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ICC Note: As previously reported a Ten Commandments monument on city hall property in New Mexico came under dispute after the American Civil Liberties Union filed suit against the city in 2012. After years of legal battle, it was eventually declared that the monument’s presence on government property was unconstitutional and that it must be moved to church grounds. While the decision has been met with mixed reactions, the court ultimately decided that having the monument on government property would have served as a government endorsement of religion.

By Heather Clark

11/11/2017 United States (Christian News Network) – A Ten Commandments monument that had been declared unconstitutional by a federal appeals court last November will be moved to the grounds of a local church after the U.S. Supreme Court declined to intervene in the matter.

The Decalogue display, which had been erected at the Bloomfield City Hall in 2011 following approval by city council, will now be relocated to the First Baptist Church of Bloomfield.

“It’s something that the whole community can enjoy and appreciate,” Kevin Mauzy of the Four Corners Historical Monument Project told the Associated Press.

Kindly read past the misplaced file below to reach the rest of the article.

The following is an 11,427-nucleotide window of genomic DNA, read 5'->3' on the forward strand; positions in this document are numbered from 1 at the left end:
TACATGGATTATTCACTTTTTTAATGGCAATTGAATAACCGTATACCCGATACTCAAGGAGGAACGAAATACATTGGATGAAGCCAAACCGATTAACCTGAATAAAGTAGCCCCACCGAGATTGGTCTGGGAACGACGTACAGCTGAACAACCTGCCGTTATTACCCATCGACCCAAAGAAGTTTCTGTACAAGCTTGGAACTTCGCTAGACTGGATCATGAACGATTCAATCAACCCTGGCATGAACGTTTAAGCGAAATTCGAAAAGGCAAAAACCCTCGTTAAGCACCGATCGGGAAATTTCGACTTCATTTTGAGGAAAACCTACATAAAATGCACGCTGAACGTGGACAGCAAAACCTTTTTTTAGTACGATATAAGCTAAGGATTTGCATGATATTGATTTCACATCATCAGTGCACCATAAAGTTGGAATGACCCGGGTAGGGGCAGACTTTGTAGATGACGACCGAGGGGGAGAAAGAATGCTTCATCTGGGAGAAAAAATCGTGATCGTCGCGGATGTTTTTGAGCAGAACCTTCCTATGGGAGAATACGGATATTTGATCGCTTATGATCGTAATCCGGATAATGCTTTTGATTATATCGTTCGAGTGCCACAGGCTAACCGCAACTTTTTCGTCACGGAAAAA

As previously reported, the presence of the monument—which sat among other displays not of a religious nature—had been challenged by the American Civil Liberties Union (ACLU), which represented Wiccans Jane Felix and Buford Coone of the Order of the Cauldron of the Sage. The women claimed that the Ten Commandments slab made them feel “alienated” since they are not Christians.

“Presented to the people of San Juan County by private citizens recognizing the significance of these laws on our nation’s history,” the Decalogue read, which was unveiled during a special ceremony.

“Our clients who are not Christians, they took issue with this and it made them feel alienated from their community,” Alexandra Smith, legal director for the ACLU of New Mexico, told local television station KRQE.

The organization filed a lawsuit against the city in 2012, asserting that the monument’s presence on government property amounts to the government endorsement of religion. While the city argued before the court that the monument was historical in nature, the ACLU contended that the content of the Commandments themselves is blatantly religious.

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